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Sleeping Difficulties

By: Beth Morrisey MLIS - Updated: 21 Mar 2012 | comments*Discuss
 
Sleep Problems sleeping Problems sleep

Most teenagers and adults need between seven and ten hours of sleep per night to wake up feeling refreshed and energetic, yet due to hectic schedules, poor lifestyle choices, emotional issues and a variety of sleep conditions a good night's sleep is often just a dream. If you suffer from sleep difficulties, take matters into your own hands and look forward to great sleep in the near future!

Hold Back a Hectic Schedule

One of the main reasons people fail to get enough sleep each night is that their days are jam-packed with activity. The pace of modern life is frantic, and often we are on our feet from sun up to sun down before we collapse into bed for a few short hours. If you know that you are burning the midnight oil, catch up on your sleep by:

  • Reorganising your days. Cut out unnecessary activities like watching television, reading magazines, playing video games or talking on the phone to free up a few extra hours.
  • Organising your week. Plan out when you will do your homework and catch up on chores so that no particular day is overloaded with activities.
  • Cut down on your commitments. Prioritise the obligations in your life and cut out the three to which you are the least committed in order to claw back some sleep time.
  • Say no to any new sleep suspenders. Don't organise the next night out, don't participate in the next soccer match and certainly don't add anything else to your schedule until you've got all of your existing activities under control.

Learn to Love a Sleep Friendly Lifestyle

Many people fail to get their beauty sleep because they've made poor lifestyle choices that day. To help get your own 40 winks, consider:

  • Exercising during the day, but not at night, to help tire yourself out.
  • Eating enough healthy foods to keep yourself satisfied.
  • Cutting out caffeinated food and drinks such as tea, coffee or fizzy drinks.
  • Avoiding "upper" drugs like ecstasy and amphetamines.
  • Keeping your bedroom temperature cool enough to be comfortable under the duvet.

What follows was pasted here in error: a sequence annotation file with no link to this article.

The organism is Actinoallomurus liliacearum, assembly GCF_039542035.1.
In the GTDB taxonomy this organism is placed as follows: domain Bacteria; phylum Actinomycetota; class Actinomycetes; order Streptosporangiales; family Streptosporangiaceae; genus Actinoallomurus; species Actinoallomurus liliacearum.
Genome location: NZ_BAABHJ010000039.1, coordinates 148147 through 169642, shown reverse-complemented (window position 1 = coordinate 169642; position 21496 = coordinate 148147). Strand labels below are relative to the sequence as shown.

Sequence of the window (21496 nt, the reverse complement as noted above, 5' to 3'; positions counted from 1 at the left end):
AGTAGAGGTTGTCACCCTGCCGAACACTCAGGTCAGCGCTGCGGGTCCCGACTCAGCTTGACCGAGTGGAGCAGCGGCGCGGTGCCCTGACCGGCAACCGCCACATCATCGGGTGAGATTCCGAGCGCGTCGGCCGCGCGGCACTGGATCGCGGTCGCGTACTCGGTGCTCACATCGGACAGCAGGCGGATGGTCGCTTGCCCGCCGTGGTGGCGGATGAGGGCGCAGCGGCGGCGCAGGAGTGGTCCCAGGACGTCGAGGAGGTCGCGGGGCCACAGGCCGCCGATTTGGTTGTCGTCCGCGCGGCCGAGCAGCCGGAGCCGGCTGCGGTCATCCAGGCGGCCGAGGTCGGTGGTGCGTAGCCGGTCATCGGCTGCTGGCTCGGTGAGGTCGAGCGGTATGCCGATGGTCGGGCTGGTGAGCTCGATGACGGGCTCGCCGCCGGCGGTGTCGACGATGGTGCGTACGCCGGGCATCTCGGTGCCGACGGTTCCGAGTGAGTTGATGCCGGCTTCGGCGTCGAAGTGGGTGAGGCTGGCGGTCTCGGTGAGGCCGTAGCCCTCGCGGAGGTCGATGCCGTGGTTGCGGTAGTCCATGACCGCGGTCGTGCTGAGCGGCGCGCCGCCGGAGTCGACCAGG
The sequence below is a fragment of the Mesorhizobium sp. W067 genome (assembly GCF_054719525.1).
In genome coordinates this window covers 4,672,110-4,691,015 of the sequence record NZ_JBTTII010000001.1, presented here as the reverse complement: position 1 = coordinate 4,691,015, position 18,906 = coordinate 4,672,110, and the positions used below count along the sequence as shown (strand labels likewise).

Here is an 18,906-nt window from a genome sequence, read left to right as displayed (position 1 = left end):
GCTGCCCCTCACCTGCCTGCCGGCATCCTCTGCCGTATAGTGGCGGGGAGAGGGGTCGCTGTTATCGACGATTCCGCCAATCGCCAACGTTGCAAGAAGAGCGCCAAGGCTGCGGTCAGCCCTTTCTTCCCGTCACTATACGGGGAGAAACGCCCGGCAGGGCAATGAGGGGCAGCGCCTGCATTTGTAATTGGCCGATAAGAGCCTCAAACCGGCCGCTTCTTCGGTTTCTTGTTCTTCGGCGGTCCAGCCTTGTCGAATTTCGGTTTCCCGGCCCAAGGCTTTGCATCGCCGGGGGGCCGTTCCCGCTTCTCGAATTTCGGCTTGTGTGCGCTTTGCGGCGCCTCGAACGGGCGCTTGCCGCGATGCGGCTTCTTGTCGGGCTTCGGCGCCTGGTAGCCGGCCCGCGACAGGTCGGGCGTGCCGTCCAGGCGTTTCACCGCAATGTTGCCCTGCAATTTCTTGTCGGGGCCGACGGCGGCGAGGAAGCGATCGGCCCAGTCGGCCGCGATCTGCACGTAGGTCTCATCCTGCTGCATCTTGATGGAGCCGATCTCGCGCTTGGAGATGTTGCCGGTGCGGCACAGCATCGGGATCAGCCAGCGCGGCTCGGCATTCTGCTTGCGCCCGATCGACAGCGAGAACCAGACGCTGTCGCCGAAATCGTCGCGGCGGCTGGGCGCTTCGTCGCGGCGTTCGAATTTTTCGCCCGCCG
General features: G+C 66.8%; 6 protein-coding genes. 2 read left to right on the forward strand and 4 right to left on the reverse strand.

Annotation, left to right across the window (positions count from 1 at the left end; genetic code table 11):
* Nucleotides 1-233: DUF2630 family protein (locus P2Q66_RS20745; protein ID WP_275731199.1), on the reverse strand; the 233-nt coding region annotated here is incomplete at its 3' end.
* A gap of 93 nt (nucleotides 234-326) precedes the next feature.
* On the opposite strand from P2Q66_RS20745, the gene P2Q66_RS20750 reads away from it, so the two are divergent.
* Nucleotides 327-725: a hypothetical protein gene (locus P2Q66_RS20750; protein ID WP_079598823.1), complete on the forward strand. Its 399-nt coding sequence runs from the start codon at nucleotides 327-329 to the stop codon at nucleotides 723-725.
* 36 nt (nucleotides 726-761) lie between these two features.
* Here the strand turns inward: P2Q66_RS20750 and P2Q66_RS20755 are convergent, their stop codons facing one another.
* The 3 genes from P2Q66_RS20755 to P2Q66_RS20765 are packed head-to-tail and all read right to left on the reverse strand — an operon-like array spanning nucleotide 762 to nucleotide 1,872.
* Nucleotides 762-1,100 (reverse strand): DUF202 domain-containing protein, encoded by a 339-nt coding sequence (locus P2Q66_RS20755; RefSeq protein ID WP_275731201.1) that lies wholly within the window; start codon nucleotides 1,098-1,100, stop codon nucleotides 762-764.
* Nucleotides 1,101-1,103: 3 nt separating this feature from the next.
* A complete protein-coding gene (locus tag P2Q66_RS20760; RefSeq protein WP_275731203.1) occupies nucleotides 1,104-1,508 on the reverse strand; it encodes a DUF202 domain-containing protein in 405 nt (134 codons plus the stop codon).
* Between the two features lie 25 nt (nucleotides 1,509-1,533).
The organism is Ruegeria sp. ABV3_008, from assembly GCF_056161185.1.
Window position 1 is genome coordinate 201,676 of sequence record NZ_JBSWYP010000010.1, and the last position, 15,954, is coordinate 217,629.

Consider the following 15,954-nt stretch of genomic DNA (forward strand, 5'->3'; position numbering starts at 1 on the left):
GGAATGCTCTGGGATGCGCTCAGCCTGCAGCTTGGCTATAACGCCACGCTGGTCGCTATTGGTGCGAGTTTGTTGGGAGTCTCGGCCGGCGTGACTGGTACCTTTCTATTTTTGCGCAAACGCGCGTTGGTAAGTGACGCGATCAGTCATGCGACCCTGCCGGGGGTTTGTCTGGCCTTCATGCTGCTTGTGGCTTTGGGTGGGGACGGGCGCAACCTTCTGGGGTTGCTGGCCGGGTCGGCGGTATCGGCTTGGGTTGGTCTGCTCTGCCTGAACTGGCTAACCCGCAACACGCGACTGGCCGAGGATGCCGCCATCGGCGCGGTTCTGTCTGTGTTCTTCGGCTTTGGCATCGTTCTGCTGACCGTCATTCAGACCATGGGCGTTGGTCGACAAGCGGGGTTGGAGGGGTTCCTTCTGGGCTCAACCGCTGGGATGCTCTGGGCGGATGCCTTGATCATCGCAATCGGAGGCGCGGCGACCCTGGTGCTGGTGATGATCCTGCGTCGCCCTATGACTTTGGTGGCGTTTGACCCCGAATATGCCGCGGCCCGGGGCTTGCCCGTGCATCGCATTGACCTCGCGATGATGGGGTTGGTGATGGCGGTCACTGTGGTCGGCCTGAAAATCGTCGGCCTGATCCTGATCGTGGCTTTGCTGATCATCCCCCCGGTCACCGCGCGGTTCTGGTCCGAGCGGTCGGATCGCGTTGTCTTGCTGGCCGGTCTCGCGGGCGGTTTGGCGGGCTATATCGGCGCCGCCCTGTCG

• Getting up at a similar time each morning.
  • Stopping work at least a half an hour before bedtime.
  • Sipping non-caffeinated tea before retiring.
  • Getting a specialised mattress or downy pillow to help you snuggle in.
  • Taking a lukewarm bath after dinner to help you relax.

Escape from Sleep-Sapping Emotional Issues

Of course, even if you make all of the necessary lifestyle changes there is still the worry that you'll get to bed and lay awake for hours with thoughts running around your head. If you are a victim of frustrations, worries and anxieties taking over your sleep time, think about:

  • Making a list of them right before bedtime. By getting everything down on paper you'll free up some brain space for dreams.
  • Imagining a worst case scenario. Plan out what you would do if you really did fail your A-levels, show up at school naked or declare your undying love for your crush. Once you can solve those the realities will be much easier.
  • Talking to someone. Get it all out while you're awake and hopefully you'll be able to focus on sleeping at night.

Seek Help for Sleeping Conditions

There are a variety of sleeping conditions that can make getting your seven to ten hours of sleep a nightmare, including:

  • Insomnia - an inability to sleep or remain asleep.
  • Nightmares.
  • Restless leg syndrome - a painful feeling that you must move your limbs.
  • Sleep apnoea - several times per night you wake up feel as if you can't breathe.
  • Sleep walking.
If you suffer from any of these conditions, talk to your GP immediately. Do not attempt to use over the counter medication or alcohol to help you sleep. If you find yourself lying in bed counting up your homework rather than sheep, you're probably not getting enough sleep. Rather than spending your days in a sleepy fog, make a few changes to your daily routines and hopefully a peaceful slumber will not be far behind. If this doesn't work, talk to your GP about possible sleep conditions and how you can remedy them. Good luck!

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